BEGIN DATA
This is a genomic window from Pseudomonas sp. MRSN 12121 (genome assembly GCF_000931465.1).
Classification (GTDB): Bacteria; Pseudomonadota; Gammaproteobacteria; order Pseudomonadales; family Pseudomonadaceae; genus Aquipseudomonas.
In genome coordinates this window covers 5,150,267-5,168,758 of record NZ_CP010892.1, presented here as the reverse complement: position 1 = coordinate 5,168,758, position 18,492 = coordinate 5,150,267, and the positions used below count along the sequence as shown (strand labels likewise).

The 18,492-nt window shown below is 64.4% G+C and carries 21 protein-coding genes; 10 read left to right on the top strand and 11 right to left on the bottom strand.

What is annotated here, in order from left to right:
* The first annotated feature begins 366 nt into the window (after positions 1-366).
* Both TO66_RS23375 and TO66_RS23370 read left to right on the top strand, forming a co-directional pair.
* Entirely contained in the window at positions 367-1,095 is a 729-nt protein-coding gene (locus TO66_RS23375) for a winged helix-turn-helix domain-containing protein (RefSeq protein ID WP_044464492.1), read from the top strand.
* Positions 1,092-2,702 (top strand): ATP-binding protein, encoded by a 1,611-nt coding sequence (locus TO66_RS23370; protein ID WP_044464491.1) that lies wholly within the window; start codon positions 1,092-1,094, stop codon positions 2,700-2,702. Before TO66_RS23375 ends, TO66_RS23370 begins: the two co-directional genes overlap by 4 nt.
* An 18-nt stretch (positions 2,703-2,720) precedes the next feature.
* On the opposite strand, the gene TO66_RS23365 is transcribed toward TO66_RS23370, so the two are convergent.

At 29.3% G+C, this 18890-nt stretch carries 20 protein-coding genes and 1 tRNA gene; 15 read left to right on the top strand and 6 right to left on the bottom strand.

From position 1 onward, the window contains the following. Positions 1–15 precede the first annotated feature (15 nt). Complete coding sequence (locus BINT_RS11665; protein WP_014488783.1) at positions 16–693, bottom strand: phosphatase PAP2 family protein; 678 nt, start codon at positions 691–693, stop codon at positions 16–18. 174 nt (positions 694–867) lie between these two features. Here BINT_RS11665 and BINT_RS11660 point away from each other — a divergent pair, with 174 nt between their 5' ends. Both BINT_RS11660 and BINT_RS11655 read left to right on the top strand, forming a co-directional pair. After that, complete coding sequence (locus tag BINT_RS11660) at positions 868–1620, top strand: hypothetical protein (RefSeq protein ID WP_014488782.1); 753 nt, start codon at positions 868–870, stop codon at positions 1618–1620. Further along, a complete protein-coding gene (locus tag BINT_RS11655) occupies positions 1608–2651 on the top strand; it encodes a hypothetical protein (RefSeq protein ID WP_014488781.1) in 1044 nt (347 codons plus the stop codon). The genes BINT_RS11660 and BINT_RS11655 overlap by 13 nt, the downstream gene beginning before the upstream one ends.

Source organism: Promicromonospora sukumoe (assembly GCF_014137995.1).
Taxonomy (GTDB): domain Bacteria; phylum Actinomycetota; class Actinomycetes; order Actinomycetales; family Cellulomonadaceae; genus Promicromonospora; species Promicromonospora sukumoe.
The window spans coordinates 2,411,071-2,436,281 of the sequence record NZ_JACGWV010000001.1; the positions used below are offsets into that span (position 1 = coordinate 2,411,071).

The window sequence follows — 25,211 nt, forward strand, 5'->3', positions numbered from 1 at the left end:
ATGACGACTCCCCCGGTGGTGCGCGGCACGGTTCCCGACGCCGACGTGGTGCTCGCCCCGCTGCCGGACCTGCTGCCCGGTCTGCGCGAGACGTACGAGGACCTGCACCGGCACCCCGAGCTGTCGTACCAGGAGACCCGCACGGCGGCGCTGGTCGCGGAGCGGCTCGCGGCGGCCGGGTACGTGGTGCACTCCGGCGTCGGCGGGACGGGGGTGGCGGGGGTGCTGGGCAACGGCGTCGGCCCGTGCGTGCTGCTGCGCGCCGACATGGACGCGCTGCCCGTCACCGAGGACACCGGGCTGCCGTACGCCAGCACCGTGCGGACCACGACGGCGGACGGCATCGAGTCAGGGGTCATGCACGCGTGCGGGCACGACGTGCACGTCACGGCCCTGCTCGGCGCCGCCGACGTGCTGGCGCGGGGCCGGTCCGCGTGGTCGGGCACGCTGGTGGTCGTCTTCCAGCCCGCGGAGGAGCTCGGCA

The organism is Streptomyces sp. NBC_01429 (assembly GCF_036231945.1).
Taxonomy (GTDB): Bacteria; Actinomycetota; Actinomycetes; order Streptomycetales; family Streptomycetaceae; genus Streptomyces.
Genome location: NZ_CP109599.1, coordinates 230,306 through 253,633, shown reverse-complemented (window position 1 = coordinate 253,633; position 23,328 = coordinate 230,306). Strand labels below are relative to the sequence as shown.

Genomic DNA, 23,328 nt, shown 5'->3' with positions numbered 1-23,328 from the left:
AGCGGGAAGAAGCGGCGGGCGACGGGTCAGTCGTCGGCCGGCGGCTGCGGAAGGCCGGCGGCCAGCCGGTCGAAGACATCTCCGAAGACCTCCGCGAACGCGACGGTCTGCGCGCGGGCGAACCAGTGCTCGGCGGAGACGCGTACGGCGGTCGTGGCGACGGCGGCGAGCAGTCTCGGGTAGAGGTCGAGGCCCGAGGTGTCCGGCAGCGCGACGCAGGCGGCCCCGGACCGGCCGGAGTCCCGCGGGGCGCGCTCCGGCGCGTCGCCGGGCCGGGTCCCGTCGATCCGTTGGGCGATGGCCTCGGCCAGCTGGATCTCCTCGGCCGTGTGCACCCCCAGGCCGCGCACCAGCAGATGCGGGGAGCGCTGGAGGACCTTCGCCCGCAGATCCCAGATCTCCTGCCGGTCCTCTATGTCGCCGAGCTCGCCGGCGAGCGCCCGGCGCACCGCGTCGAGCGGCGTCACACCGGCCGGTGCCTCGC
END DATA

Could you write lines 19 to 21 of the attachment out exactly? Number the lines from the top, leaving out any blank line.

The organism is Streptomyces sp. NBC_01429 (assembly GCF_036231945.1).
Taxonomy (GTDB): Bacteria; Actinomycetota; Actinomycetes; order Streptomycetales; family Streptomycetaceae; genus Streptomyces.
Genome location: NZ_CP109599.1, coordinates 230,306 through 253,633, shown reverse-complemented (window position 1 = coordinate 253,633; position 23,328 = coordinate 230,306). Strand labels below are relative to the sequence as shown.